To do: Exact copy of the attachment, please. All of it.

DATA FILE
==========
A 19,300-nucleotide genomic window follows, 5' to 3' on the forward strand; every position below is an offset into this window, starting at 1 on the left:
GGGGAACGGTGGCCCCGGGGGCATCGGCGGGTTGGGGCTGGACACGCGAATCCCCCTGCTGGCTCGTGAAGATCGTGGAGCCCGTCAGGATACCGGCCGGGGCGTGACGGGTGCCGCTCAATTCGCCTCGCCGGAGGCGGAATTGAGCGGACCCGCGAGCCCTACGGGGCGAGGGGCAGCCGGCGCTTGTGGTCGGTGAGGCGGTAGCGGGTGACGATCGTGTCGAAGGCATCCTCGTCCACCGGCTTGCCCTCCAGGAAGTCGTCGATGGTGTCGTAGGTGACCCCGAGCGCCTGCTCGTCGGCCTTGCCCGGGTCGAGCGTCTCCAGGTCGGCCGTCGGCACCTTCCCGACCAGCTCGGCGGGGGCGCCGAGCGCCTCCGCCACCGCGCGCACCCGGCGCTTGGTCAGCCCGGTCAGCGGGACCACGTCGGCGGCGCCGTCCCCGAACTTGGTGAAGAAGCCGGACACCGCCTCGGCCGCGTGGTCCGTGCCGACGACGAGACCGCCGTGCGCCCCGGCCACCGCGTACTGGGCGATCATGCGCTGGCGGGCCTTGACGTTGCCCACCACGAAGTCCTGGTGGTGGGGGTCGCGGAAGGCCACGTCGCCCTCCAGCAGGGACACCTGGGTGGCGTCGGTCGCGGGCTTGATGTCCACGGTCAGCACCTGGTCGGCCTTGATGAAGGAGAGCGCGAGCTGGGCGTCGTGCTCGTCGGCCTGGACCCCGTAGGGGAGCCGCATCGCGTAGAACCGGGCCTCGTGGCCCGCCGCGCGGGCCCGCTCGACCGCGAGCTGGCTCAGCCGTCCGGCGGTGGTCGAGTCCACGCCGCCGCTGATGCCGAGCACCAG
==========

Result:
A 19,300-nucleotide genomic window follows, 5' to 3' on the forward strand; every position below is an offset into this window, starting at 1 on the left:
GGGGAACGGTGGCCCCGGGGGCATCGGCGGGTTGGGGCTGGACACGCGAATCCCCCTGCTGGCTCGTGAAGATCGTGGAGCCCGTCAGGATACCGGCCGGGGCGTGACGGGTGCCGCTCAATTCGCCTCGCCGGAGGCGGAATTGAGCGGACCCGCGAGCCCTACGGGGCGAGGGGCAGCCGGCGCTTGTGGTCGGTGAGGCGGTAGCGGGTGACGATCGTGTCGAAGGCATCCTCGTCCACCGGCTTGCCCTCCAGGAAGTCGTCGATGGTGTCGTAGGTGACCCCGAGCGCCTGCTCGTCGGCCTTGCCCGGGTCGAGCGTCTCCAGGTCGGCCGTCGGCACCTTCCCGACCAGCTCGGCGGGGGCGCCGAGCGCCTCCGCCACCGCGCGCACCCGGCGCTTGGTCAGCCCGGTCAGCGGGACCACGTCGGCGGCGCCGTCCCCGAACTTGGTGAAGAAGCCGGACACCGCCTCGGCCGCGTGGTCCGTGCCGACGACGAGACCGCCGTGCGCCCCGGCCACCGCGTACTGGGCGATCATGCGCTGGCGGGCCTTGACGTTGCCCACCACGAAGTCCTGGTGGTGGGGGTCGCGGAAGGCCACGTCGCCCTCCAGCAGGGACACCTGGGTGGCGTCGGTCGCGGGCTTGATGTCCACGGTCAGCACCTGGTCGGCCTTGATGAAGGAGAGCGCGAGCTGGGCGTCGTGCTCGTCGGCCTGGACCCCGTAGGGGAGCCGCATCGCGTAGAACCGGGCCTCGTGGCCCGCCGCGCGGGCCCGCTCGACCGCGAGCTGGCTCAGCCGTCCGGCGGTGGTCGAGTCCACGCCGCCGCTGATGCCGAGCACCAG